Lassa fever cases identified in UK for 1st time in over a decade, officials say


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LONDON — Cases of Lassa fever have been identified in the United Kingdom for the first time in over a decade.

The U.K. Health Security Agency (UKHSA) confirmed in a press release Wednesday that two people have been diagnosed with Lassa fever in England, while a third “probable case” is under investigation.

All three cases are within the same family in the East of England and are linked to recent travel to West Africa, where the potentially deadly infectious disease is endemic.

“Cases of Lassa fever are rare in the U.K. and it does not spread easily between people. The overall risk to the public is very low,” Dr. Susan Hopkins, chief medical advisor at the UKHSA, said in a statement Wednesday. “We are contacting the individuals who have had close contact with the cases prior to confirmation of their infection, to provide appropriate assessment, support and advice.”

Hopkins noted that the UKHSA and the National Health Service (NHS) in England “have well established and robust infection control procedures for dealing with cases of imported infectious disease and these will be reinforced.”

Prior to these cases, there had been just eight cases of Lassa fever imported to the U.K. since 1980. The last two occurred in 2009. There was no evidence of onward transmission from any of these cases, according to the UKHSA.

Lassa fever is an acute viral hemorrhagic illness caused by Lassa virus. People usually become infected with Lassa virus through exposure to food or household items contaminated with urine or feces of infected rats that are present in parts of West Africa, according to the World Health Organization (WHO).

The virus can also be spread through infected bodily fluids. People living in endemic areas of West Africa with high populations of rodents are most at risk. Imported cases rarely occur elsewhere in the world and such cases are almost exclusively people who work in endemic areas in high-risk occupations, like medical or other aid workers, according to the UKHSA.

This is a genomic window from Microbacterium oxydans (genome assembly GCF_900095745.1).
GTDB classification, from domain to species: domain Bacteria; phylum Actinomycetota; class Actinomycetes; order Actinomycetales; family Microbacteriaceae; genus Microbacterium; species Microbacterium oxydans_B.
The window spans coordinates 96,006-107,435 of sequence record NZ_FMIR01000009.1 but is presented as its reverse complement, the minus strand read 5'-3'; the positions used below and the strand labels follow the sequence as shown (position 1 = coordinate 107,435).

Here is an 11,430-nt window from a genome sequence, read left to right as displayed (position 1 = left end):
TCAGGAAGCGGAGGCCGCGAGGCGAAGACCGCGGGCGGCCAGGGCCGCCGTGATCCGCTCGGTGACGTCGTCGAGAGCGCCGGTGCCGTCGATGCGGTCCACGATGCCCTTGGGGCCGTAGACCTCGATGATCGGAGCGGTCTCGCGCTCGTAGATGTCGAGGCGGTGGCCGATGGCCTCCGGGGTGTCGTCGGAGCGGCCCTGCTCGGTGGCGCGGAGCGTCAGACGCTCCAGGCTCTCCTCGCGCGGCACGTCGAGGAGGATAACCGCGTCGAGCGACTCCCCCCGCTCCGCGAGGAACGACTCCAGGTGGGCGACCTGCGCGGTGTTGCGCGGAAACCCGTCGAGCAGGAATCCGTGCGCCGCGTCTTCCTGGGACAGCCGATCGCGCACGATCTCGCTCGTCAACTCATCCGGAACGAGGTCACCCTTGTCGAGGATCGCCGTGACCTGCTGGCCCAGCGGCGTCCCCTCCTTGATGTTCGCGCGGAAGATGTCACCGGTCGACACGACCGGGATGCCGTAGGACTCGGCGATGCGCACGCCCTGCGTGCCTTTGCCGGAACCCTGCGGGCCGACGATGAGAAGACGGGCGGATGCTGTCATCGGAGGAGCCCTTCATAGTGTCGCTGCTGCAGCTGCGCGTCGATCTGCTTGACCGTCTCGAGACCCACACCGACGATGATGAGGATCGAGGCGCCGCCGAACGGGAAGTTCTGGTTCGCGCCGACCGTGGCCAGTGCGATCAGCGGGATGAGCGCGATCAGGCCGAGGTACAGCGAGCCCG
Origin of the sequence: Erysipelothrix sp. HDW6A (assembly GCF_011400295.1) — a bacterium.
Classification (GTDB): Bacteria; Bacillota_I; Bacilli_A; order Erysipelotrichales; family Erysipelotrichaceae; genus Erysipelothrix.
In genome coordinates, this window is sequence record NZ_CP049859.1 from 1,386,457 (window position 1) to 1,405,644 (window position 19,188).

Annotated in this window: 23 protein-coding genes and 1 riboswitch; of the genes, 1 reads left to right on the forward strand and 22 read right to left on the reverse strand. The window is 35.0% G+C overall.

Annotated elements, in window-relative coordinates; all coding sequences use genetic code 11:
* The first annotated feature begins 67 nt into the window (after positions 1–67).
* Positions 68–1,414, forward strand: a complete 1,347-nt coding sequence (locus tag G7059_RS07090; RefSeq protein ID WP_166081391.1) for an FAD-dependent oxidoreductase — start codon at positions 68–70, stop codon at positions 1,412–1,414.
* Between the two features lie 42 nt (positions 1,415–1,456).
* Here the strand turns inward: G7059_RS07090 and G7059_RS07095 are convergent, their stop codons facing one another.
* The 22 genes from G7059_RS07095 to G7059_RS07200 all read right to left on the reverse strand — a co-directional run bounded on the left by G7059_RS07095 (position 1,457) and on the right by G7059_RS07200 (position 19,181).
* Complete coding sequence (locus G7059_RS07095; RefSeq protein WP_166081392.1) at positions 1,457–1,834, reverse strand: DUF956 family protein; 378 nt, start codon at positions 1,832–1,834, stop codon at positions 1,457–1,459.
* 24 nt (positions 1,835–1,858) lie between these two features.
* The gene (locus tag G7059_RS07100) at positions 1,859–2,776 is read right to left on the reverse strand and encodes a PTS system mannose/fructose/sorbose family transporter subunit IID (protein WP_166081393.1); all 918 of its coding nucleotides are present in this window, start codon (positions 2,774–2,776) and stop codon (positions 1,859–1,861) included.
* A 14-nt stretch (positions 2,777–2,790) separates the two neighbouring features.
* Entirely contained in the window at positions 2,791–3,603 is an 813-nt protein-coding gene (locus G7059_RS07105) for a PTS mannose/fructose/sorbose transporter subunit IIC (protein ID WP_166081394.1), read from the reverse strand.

Lassa fever is known to be endemic in Benin, Ghana, Guinea, Libera, Mali, Sierra Leone, Togo and Nigeria, but probably exists in other West African nations as well. It’s not easy to distinguish from other viral hemorrhagic fevers, such as Ebola virus disease and malaria, and clinical diagnoses are often difficult, especially early in the course of the disease, because the symptoms are so varied and non-specific, according to the WHO.

Symptoms are usually gradual, starting with fever, general weakness and malaise. Then, after a few days, headache, sore throat, muscle pain, chest pain, nausea, vomiting, diarrhea, cough and abdominal pain may follow. Patients with severe cases may develop facial swelling, fluid in the lung cavity, bleeding from the mouth, nose, vagina or gastrointestinal tract and low blood pressure. Deafness occurs in 25% of recovered patients and in half of these cases, hearing returns partially after one to three months, according to the WHO.

About 80% of people who become infected with Lassa virus have no symptoms and one in five infections result in severe disease, where the virus affects several organs such as the liver, spleen and kidneys. The overall case-fatality rate is 1%, while case-fatality among patients hospitalized with severe cases is estimated at around 15%. Death usually occurs within 14 days in fatal cases. Diagnosis and prompt treatment are essential, according to the WHO.

Although severe illness can occur in some individuals, most people with Lassa fever will make a full recovery, according to the UKHSA.

One of the patients with a confirmed case has recovered, while the other will receive specialist care at the Royal Free London NHS Foundation Trust, a London-based NHS foundation trust consisting of several hospitals and clinics. Meanwhile, the patient with the probable case is being treated at Bedfordshire Hospitals NHS Foundation Trust, which runs two hospitals in Bedfordshire county in the East of England. The U.K. High Consequence Infectious Disease Network is engaged with the ongoing care of the infected individuals, according to the UKHSA.

“The Royal Free Hospital is a specialist centre for treating patients with viral hemorrhagic fevers, including Lassa fever,” Dr. Sir Michael Jacobs, consultant in infectious diseases at the Royal Free London NHS Foundation Trust, said in a statement Wednesday. “Our secure unit is run by a highly-trained and experienced team of doctors, nurses, therapists and laboratory staff and is designed to ensure our staff can safely treat patients with these kind of infections.”


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